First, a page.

|About John White
John White was born at Stanton St. John, a few miles east of Oxford, in Oxfordshire, in 1575. John was born in the stone house of the manor farm, which was across the street from the 13th century parish church of Stanton St. John. The manor belonged to New College, Oxford, John's uncle, Thomas White, was the Warden of the College from 1553-1573. There is some speculation that Thomas used his influence to help secure the leasing of the Manor Farm property to his brother, John's father.
John was educated first at Winchester, and then at New College, Oxford, where he -was fellow and resided for eleven years.
In 1606 he became rector of Holy Trinity parish in Dorchester.
Anthony Wood says,
" He as for the most part of his time a moderate Puritan, and conformed to the ceremonies of the Church of England before and when Archbishop Laud sat at the stern." On the breaking Out Of the civil wars, he sided with the Popular party; and his house and library having been plundered by the royalists tinder Prince Rupert, he came to London and was made minister of the Savoy parish. In 1643 he was chose one of the Assembly of Divines at Westminster, and " showed himself one of the most learned and moderate among them, and his judgment was much relied on therein."
At that time Dorchester was one of the largest towns located on one of the busiest intersections in Dorset.
England was in an economic slump and going through a period of economic adjustment. Farm lands were being walled in for the raising of sheep, leaving a large population of people, that relied on the land for work and sustenance, on the road with no where to go. So they headed for the large cities looking for work, many found their way to Dorchester. There was not enough work for all the common labors that flooded many of the cities during that time. Some leaders of the day used this, over population, as an argument for colonization.
He seems to have been a very civic minded and charitable minister, and very attentive to the social condition of the people in his parish. He convinced the town officials to create a free primary school. When the town was destroyed in a fire in August of 1613. The fire leveling about 170 houses, most of the public buildings, warehouses with all their stock and store, shops and two of the three churches. Holy Trinity being one of them. Luckily no one was killed during the fire, as all were out in the fields for the harvest. The King advanced 1000 pounds for the rebuilding of the town and John White with the support of town leaders and merchants lead the way in securing subscriptions for its rebuilding. This rebuilding of the town created jobs for the homeless and poor. Almshouses, workhouses, brewhouse and another free school with library were build in the years shortly following the fire.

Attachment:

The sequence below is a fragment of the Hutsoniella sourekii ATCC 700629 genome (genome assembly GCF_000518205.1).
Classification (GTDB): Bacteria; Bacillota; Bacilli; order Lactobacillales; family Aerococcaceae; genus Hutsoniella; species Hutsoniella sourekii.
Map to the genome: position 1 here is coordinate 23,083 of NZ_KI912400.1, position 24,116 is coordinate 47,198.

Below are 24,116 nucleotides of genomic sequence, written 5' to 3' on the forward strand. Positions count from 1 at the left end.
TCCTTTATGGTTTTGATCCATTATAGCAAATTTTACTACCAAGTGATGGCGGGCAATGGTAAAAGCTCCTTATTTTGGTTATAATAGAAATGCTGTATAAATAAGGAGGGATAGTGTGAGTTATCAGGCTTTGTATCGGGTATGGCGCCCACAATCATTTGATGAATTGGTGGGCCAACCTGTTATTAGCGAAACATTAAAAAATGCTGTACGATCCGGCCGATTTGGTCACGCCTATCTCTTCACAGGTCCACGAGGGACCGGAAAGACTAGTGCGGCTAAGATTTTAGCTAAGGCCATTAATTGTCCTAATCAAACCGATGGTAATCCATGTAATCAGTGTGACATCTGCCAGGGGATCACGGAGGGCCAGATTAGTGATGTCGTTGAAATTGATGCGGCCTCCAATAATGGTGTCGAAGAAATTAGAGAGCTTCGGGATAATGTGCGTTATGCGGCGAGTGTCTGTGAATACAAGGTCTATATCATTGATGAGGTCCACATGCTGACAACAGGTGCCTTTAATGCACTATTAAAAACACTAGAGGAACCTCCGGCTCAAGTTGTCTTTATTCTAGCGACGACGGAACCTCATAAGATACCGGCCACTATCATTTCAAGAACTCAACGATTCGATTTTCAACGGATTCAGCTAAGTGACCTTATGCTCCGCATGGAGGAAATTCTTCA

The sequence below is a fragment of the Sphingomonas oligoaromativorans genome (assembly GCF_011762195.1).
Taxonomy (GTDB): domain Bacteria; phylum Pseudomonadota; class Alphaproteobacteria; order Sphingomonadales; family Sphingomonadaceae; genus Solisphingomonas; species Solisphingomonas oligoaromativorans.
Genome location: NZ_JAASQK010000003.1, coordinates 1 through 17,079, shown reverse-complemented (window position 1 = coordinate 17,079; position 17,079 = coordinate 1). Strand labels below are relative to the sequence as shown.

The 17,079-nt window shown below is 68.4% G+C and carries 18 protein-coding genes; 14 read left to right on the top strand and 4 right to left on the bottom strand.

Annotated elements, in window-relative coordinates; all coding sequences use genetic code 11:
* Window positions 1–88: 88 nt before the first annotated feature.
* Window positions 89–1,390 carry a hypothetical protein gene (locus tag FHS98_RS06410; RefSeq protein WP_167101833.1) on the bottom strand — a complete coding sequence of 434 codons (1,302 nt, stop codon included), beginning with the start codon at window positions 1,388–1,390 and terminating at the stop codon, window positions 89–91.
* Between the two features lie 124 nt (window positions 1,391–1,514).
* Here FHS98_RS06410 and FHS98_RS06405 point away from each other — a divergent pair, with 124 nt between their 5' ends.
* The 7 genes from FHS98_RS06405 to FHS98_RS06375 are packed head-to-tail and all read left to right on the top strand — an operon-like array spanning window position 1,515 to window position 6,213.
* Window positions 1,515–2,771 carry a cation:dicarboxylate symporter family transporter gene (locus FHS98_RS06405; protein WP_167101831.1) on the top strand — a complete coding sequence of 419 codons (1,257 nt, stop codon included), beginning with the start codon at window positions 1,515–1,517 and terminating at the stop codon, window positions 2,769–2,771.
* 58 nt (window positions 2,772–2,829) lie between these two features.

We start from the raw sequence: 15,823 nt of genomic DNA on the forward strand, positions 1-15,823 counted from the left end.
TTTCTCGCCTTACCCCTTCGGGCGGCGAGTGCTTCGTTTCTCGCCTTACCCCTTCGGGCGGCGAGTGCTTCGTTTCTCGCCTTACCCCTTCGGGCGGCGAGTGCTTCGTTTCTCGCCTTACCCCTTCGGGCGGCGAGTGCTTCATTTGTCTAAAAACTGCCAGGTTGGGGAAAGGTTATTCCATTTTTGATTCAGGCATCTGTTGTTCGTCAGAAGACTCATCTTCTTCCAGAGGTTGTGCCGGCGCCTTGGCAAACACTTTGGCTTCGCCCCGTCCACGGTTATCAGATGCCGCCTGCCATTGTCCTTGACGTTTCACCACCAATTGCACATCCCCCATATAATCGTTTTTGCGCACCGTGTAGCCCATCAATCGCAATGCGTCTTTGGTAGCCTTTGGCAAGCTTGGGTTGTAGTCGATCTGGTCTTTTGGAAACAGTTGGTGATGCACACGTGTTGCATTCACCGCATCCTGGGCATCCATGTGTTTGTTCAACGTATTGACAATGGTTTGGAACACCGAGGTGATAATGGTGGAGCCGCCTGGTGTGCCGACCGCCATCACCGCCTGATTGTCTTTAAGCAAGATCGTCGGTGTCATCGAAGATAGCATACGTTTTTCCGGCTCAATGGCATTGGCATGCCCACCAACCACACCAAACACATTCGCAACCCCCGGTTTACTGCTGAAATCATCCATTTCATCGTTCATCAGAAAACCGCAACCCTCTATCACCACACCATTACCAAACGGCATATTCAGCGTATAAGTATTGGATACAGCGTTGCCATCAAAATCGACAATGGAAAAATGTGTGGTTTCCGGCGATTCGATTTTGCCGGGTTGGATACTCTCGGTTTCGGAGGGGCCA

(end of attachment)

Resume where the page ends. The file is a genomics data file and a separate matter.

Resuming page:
Thomas fuller tells us that:
"All able poor were set on work, and the important maintained by the profit of the public brewhouse; thus knowledge causeing piety, piety breeding industry, and industry procuring plent unto it. A beggar was not then to be seen in the town."
The Dorchester Company 1623-1628
There had been for a number of years previous, been yearly fishing ventures to the New England coast.
In 1623 the Dorchester Adventures was created. It consisted of about 120 persons of substance from the Dorset area, as a joint-stock fishing adventure group, with John White at its head. Many of the adventures were in someway closely connected with John, as brothers, cousins, brothers-in-law, friends and church associates
The plan was to plant men on the shores to set up year round preparation / salting stations for the manufacturing of cod for the market in England and other countries. The first group of men sailed on the Fellowship in 1623. They settled at Cape Ann and 14 men stayed behind the first winter. Again in 1624 & 1625, the Fellowship along with another ship arrived with more men and supplies.
In 1625 The Dorchester Company was dissolved. During this last year of operation Roger Conant was put in charge of the operation in New England. He had come to Plymouth in New England in 1623, but left that colony shortly because of differences he had with the ridged way of Separatism. Rodger's brother John was a member of the Dorchester Adventures group.